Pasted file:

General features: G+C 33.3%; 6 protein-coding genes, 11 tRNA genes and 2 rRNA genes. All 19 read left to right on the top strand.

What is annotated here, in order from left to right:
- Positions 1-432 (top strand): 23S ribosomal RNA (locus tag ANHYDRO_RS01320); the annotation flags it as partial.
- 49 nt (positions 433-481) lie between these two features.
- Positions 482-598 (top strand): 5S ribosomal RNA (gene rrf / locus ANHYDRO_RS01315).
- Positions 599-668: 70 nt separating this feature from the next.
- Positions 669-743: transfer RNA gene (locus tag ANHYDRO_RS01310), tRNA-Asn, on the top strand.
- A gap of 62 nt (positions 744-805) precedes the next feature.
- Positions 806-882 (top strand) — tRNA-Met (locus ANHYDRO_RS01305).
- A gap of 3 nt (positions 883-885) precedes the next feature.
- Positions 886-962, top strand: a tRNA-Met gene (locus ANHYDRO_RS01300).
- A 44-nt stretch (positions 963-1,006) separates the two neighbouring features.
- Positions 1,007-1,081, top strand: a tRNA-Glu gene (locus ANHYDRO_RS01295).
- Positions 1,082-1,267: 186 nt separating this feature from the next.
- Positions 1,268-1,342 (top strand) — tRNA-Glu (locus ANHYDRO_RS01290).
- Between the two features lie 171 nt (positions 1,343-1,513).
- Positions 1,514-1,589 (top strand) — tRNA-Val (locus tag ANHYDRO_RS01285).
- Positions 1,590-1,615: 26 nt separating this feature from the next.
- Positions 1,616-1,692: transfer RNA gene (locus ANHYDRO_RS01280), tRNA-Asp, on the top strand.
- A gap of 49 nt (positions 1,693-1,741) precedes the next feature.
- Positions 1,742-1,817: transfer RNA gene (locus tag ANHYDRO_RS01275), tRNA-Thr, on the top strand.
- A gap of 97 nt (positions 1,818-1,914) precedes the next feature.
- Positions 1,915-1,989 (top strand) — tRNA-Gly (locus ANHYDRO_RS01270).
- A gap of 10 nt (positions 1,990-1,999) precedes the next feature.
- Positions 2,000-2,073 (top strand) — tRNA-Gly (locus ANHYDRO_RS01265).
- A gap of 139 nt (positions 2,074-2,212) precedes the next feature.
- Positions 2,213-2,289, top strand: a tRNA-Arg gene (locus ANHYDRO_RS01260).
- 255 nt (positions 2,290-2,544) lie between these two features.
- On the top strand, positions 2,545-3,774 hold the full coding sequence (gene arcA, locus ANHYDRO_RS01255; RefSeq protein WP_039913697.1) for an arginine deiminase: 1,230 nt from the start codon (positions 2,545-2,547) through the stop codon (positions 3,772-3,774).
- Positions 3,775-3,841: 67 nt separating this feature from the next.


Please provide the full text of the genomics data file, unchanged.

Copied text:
General features: G+C 33.3%; 6 protein-coding genes, 11 tRNA genes and 2 rRNA genes. All 19 read left to right on the top strand.

What is annotated here, in order from left to right:
- Positions 1-432 (top strand): 23S ribosomal RNA (locus tag ANHYDRO_RS01320); the annotation flags it as partial.
- 49 nt (positions 433-481) lie between these two features.
- Positions 482-598 (top strand): 5S ribosomal RNA (gene rrf / locus ANHYDRO_RS01315).
- Positions 599-668: 70 nt separating this feature from the next.
- Positions 669-743: transfer RNA gene (locus tag ANHYDRO_RS01310), tRNA-Asn, on the top strand.
- A gap of 62 nt (positions 744-805) precedes the next feature.
- Positions 806-882 (top strand) — tRNA-Met (locus ANHYDRO_RS01305).
- A gap of 3 nt (positions 883-885) precedes the next feature.
- Positions 886-962, top strand: a tRNA-Met gene (locus ANHYDRO_RS01300).
- A 44-nt stretch (positions 963-1,006) separates the two neighbouring features.
- Positions 1,007-1,081, top strand: a tRNA-Glu gene (locus ANHYDRO_RS01295).
- Positions 1,082-1,267: 186 nt separating this feature from the next.
- Positions 1,268-1,342 (top strand) — tRNA-Glu (locus ANHYDRO_RS01290).
- Between the two features lie 171 nt (positions 1,343-1,513).
- Positions 1,514-1,589 (top strand) — tRNA-Val (locus tag ANHYDRO_RS01285).
- Positions 1,590-1,615: 26 nt separating this feature from the next.
- Positions 1,616-1,692: transfer RNA gene (locus ANHYDRO_RS01280), tRNA-Asp, on the top strand.
- A gap of 49 nt (positions 1,693-1,741) precedes the next feature.
- Positions 1,742-1,817: transfer RNA gene (locus tag ANHYDRO_RS01275), tRNA-Thr, on the top strand.
- A gap of 97 nt (positions 1,818-1,914) precedes the next feature.
- Positions 1,915-1,989 (top strand) — tRNA-Gly (locus ANHYDRO_RS01270).
- A gap of 10 nt (positions 1,990-1,999) precedes the next feature.
- Positions 2,000-2,073 (top strand) — tRNA-Gly (locus ANHYDRO_RS01265).
- A gap of 139 nt (positions 2,074-2,212) precedes the next feature.
- Positions 2,213-2,289, top strand: a tRNA-Arg gene (locus ANHYDRO_RS01260).
- 255 nt (positions 2,290-2,544) lie between these two features.
- On the top strand, positions 2,545-3,774 hold the full coding sequence (gene arcA, locus ANHYDRO_RS01255; RefSeq protein WP_039913697.1) for an arginine deiminase: 1,230 nt from the start codon (positions 2,545-2,547) through the stop codon (positions 3,772-3,774).
- Positions 3,775-3,841: 67 nt separating this feature from the next.